If you were to Google the name Paul Reed Smith, you would find an American guitar co. in Maryland that has some of the finest woodworkers. There is a multi-part series on You Tube of his factory that is interesting to watch the care and detail that is taken on their products
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post #9 of 15 (permalink) Old 02-19-2013, 10:27 PM
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Quote:
Originally Posted by GnLguy View Post

Being new to wood working, I'm needing some direction. I'm sure this is a common question on the forum

I'm planning to learn to build guitars, primarily electric, and I need to know how to find a good source for wood and to know if I am getting a decent price.



The main wood that I will need is swamp ash, mahogany, hard maple and from time to time, black walnut. I live in west central Ohio near Dayton

I know I have a lot of learning ahead of me but Rome wasn't built in a day so.....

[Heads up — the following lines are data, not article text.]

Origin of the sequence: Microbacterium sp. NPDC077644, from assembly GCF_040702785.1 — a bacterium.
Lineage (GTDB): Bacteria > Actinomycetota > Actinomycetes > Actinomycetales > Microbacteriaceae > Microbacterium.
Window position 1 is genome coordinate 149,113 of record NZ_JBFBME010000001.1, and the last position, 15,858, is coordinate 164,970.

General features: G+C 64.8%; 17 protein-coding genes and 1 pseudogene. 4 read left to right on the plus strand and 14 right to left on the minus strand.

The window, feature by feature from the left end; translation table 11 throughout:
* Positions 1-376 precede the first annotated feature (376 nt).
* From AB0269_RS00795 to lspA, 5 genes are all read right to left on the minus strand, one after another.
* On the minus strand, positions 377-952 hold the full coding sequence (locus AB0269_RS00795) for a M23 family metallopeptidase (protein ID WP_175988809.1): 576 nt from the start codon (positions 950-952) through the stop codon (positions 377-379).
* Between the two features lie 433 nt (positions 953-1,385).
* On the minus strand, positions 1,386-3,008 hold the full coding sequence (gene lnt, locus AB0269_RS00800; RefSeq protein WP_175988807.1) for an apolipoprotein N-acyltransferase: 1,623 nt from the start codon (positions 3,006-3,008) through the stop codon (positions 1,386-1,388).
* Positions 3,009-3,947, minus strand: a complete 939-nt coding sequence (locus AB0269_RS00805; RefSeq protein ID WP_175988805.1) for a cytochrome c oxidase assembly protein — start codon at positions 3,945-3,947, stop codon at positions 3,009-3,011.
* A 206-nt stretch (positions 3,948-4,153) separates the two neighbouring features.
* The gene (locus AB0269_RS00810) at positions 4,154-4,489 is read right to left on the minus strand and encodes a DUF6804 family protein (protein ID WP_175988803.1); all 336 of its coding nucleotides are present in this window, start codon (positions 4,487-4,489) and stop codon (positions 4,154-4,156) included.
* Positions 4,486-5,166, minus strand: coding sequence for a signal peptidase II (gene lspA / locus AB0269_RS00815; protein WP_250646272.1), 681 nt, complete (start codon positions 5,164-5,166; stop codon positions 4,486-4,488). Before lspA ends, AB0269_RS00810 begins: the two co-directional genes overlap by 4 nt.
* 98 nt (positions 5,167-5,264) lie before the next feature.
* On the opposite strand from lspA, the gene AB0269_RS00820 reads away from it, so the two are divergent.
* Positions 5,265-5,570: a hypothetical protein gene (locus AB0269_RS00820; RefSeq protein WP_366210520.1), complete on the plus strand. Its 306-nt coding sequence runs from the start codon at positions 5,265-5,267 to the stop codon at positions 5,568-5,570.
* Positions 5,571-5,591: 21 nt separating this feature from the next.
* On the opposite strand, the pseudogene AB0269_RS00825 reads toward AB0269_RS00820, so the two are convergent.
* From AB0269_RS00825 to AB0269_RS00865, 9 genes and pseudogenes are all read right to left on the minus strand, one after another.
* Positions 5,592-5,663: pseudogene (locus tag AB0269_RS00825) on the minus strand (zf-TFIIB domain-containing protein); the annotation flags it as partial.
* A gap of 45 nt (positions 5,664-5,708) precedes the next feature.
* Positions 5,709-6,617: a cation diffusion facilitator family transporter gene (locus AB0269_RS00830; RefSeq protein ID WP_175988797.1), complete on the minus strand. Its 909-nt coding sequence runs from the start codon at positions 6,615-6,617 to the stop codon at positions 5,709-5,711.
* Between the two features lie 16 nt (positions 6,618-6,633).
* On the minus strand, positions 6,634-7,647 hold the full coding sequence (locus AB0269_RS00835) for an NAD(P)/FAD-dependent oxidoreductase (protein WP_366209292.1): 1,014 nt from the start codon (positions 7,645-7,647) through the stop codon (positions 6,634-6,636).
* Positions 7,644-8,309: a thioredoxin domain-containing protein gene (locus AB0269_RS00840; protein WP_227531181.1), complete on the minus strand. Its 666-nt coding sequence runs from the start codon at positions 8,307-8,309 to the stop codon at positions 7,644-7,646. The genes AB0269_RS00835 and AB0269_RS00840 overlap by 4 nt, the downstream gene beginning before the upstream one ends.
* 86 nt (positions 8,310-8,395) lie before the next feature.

Thanks in advance
Keith

I would suggest you look around your local saw mills. There is one on Jasper Road just outside of Xenia just a couple of miles, just past Blue Jacket, they mill lumber for pallets but also save some for projects. There are some other sawmills down around Hillsboro. There is also a lumber yard at Washington Courthouse that has hardwood at decent prices. Lots of times you can pick through cut-offs that will fit your purpose. I was brought up and lived in that area several years, my youngest son still lives in Jamestown.
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post #10 of 15 (permalink) Old 02-19-2013, 10:41 PM
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Quote:
Originally Posted by Willway View Post
I would suggest you look around your local saw mills. There is one on Jasper Road just outside of Xenia just a couple of miles, just past Blue Jacket, they mill lumber for pallets but also save some for projects. There are some other sawmills down around Hillsboro. There is also a lumber yard at Washington Courthouse that has hardwood at decent prices. Lots of times you can pick through cut-offs that will fit your purpose. I was brought up and lived in that area several years, my youngest son still lives in Jamestown.
Dick..

I can't speak for all of the locations, but if you are speaking of Willis Lumber in Washington Court House, it's gone.